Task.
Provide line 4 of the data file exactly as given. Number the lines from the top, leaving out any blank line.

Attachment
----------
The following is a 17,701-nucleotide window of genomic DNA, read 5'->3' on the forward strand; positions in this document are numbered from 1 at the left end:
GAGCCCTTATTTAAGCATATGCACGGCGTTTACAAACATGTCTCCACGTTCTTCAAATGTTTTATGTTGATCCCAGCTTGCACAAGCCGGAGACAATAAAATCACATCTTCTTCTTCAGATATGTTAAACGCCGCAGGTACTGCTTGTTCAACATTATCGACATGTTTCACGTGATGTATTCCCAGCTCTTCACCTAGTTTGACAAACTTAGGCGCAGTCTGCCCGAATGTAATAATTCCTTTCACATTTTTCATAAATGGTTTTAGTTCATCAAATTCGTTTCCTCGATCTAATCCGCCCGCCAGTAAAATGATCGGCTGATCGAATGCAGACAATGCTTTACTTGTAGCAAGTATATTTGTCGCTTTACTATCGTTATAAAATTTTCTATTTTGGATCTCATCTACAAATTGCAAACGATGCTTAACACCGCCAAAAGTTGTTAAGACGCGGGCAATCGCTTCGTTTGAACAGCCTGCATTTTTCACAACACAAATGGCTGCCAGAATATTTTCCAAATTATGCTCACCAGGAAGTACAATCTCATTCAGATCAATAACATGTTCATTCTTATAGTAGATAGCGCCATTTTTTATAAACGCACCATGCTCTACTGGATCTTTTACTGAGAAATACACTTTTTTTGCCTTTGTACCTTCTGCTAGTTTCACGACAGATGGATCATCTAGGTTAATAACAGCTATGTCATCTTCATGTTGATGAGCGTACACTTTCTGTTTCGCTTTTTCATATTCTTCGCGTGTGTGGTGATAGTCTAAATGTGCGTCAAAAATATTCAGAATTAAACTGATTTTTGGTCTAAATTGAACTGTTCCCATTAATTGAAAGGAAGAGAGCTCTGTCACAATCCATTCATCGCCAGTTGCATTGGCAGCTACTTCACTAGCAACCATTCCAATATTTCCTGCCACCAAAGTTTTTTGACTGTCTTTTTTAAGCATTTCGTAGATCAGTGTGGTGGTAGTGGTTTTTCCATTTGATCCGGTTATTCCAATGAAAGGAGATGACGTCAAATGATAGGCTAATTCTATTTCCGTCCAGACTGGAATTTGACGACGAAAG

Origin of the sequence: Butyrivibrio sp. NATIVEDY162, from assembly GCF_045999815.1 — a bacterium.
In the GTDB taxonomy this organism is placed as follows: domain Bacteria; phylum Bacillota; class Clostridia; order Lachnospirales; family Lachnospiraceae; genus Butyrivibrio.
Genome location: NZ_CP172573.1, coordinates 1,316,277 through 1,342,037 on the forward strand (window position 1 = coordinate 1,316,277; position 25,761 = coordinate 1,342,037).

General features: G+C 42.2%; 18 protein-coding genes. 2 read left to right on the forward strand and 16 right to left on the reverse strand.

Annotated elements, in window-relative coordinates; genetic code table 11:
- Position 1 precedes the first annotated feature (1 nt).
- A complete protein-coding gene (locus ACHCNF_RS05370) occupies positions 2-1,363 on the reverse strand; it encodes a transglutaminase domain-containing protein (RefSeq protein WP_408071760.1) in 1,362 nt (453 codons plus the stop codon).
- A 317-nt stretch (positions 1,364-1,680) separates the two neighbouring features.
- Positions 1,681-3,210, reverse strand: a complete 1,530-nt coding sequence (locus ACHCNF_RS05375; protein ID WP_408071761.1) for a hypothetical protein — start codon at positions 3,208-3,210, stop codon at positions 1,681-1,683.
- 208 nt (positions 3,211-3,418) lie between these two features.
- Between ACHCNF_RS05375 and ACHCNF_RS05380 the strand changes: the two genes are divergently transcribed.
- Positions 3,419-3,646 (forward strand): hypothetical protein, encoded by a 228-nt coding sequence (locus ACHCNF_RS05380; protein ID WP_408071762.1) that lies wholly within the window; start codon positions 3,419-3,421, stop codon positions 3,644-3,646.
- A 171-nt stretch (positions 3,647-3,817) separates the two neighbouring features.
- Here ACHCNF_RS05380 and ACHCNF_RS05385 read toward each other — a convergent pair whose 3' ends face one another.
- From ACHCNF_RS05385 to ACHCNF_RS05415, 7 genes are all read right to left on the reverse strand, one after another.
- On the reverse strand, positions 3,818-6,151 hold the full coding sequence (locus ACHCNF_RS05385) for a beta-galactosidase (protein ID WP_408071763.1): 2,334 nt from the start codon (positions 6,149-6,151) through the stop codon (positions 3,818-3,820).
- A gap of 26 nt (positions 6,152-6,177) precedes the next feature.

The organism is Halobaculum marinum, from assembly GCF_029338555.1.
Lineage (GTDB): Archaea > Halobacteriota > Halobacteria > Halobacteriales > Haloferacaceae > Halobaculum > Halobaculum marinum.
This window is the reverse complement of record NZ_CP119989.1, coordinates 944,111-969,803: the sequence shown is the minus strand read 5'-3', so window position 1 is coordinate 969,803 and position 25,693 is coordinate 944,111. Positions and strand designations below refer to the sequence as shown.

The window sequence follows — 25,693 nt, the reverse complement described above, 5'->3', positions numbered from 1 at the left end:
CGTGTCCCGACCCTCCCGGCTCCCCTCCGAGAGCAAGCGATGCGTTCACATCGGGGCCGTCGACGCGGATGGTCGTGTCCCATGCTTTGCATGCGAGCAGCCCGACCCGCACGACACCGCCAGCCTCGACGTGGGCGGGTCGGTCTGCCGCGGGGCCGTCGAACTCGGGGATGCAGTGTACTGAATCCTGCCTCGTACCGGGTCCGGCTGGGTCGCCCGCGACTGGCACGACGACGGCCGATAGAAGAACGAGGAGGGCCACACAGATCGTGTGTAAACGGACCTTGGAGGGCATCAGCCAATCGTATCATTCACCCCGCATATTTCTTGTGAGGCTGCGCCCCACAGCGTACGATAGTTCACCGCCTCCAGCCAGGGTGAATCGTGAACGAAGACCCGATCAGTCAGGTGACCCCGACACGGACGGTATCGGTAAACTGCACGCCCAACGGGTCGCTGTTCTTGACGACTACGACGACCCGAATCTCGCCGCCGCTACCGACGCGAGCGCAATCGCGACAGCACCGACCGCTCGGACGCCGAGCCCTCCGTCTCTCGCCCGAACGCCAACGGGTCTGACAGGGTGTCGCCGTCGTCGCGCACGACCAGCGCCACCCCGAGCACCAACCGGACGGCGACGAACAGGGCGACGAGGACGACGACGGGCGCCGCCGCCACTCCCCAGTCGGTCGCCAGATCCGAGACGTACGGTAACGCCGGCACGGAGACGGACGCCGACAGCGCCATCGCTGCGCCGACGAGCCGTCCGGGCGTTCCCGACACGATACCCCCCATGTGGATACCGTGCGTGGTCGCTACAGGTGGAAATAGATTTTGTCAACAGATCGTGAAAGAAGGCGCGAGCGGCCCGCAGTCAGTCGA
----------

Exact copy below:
In the GTDB taxonomy this organism is placed as follows: domain Bacteria; phylum Bacillota; class Clostridia; order Lachnospirales; family Lachnospiraceae; genus Butyrivibrio.